I, obviously, thought about my reply for the rest of the day, and days after, because I couldn’t believe that I could be so stupid. I also reckoned that I had turned totally red when I had spoken, which was another disaster. It wasn’t anymore about just paying attention to Misha, it was about thinking about him all the bloody time from that moment on. Soon it became the talk of the whole school, Misha and me. Girls from my class would run to me and whisper into my ear: “We heard Misha discussing with other boys whether Ekaterina should become his girlfriend!”Misha himself would come into our class, for some reason during maths, when the whole class was waiting in fear for the appearance of our scary teacher in maths, with on one occasion, his own mum, a teacher in chemistry, coming in, in order to drag him out back into the corridor.

I became the best pupil in chemistry. Well, I had to, since I fancied the son of the teacher. It took me a month of sleepless nights but I arrived. The teacher (the mum) was so impressed that she didn’t drag Misha from our class in maths next time, once she saw that Misha was chatting to me, with the whole class (mostly girls) watching the scene in total bewilderment.
All nice and rosy until Misha invited me on a date. The idea was to spend the Easter together. It was weird, but never mind. After that, I find it boring when someone offers a normal date. A dinner and a drink? Thank you very much but I rather spend a night marching five kilometres in Moscow. That’s what we did, with Misha. We met in the centre and just walked and walked until we reached my apartment, five kilometres further, where my step-mother was pouring my dad some vodka, keeping him away in the kitchen, so that he doesn’t kill Misha the moment he meets him. At two o’clock in the morning. We went to the living room. My step-mum brought us some cakes, tea and other treats, closing the door behind and managing to continue calming my dad. Misha was supposed to sleep where I was, in the same room, not that anyone would sleep with each other, which was the main concern of my dad, and he made sure to visit the toilette every five minutes for the rest of the night, making sure that no one would get any sleep in any case. In retrospect I realise now that it was a perfect moment for me to loose my virginity, with a guy with whom I was in love and who fancied me back. But no, I pretended to be an idiot. The moment when we finally ended up in the room together, I became so shy that for some reason I decided to ransack one of my cupboards and drag out my collection of barbies (two dolls) and show them to Misha. I still remember the reaction on his face. It was that unclear stare, a stage in between ‘shall I laugh, or run home?’ All transport was sleeping with the rest of Moscow’s population, making running impossible. But he should have laughed. He didn’t.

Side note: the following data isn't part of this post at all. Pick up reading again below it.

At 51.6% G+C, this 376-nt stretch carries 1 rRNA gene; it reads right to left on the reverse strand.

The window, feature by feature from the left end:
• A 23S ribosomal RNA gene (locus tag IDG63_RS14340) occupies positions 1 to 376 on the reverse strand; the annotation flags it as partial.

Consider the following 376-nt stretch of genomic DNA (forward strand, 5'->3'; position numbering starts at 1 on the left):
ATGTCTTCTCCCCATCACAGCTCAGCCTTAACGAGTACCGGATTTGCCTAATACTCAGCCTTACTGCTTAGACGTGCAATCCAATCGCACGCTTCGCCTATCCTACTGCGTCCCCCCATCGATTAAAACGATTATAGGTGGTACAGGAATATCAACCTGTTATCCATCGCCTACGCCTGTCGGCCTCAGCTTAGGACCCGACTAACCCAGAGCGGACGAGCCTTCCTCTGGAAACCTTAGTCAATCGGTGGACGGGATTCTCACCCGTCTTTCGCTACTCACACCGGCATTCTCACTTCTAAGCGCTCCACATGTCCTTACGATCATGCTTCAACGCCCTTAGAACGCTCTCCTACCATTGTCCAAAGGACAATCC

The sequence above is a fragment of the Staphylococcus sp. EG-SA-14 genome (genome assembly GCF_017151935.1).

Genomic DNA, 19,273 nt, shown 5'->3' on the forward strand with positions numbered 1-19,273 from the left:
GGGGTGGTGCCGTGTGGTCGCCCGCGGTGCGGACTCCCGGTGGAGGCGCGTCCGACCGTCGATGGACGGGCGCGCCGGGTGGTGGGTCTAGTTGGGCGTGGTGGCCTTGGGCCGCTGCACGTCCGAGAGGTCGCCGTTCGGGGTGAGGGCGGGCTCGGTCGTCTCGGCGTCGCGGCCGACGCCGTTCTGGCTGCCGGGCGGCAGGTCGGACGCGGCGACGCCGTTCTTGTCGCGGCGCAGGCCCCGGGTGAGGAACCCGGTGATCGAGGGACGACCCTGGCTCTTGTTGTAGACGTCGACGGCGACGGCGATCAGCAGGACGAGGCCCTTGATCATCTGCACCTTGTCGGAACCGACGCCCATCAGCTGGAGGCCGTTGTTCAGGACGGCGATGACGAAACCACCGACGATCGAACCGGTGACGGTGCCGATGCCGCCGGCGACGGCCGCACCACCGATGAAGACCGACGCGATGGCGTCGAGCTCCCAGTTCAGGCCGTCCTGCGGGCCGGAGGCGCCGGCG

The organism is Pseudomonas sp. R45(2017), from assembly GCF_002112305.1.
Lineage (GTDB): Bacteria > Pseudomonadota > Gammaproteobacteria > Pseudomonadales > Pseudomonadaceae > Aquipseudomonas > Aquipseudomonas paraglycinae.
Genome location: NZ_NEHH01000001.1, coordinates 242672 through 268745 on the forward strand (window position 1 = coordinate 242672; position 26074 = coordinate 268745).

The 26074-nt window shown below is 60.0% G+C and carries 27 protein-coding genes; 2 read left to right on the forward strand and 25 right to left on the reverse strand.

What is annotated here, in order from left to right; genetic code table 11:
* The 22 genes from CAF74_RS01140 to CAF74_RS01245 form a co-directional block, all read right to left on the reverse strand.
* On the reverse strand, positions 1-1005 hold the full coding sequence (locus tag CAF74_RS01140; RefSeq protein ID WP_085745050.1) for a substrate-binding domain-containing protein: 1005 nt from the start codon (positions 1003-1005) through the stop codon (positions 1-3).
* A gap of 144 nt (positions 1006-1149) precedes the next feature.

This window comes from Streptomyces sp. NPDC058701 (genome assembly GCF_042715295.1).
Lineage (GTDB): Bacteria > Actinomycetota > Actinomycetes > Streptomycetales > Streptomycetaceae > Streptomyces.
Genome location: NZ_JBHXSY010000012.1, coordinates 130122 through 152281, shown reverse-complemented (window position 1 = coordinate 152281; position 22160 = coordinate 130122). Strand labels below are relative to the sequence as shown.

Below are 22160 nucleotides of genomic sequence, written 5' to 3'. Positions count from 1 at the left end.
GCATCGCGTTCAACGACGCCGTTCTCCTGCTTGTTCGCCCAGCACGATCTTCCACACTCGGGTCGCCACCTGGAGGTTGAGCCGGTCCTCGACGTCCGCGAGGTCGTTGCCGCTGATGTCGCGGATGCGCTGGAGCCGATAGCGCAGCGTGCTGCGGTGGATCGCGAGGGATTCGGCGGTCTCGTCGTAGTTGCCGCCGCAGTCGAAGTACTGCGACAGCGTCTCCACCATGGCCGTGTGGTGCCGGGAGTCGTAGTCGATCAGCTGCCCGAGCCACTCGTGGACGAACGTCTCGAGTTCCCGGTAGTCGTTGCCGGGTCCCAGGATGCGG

He then kissed me good-night, asking whether he could kiss me on the forehead. I said yes, without kissing him back on the lips. I was waiting for him to fall asleep for the rest of the night, but he never did, and we both lay there awake, regretting the lost opportunity. 
Misha dropped the talk about the possibility of me becoming his girlfriend after that night, and maybe for a good reason. Last time I checked he is now a spiritual yogi somewhere in India. Great, but I prefer more comfort in my daily life.

Still, while Misha looked exactly like that singer Gotye, he isn’t just ‘Somebody that I used to know’ (which is, ironically, a favourite song of my dad). I named my son after him. As they say it, first love never dies.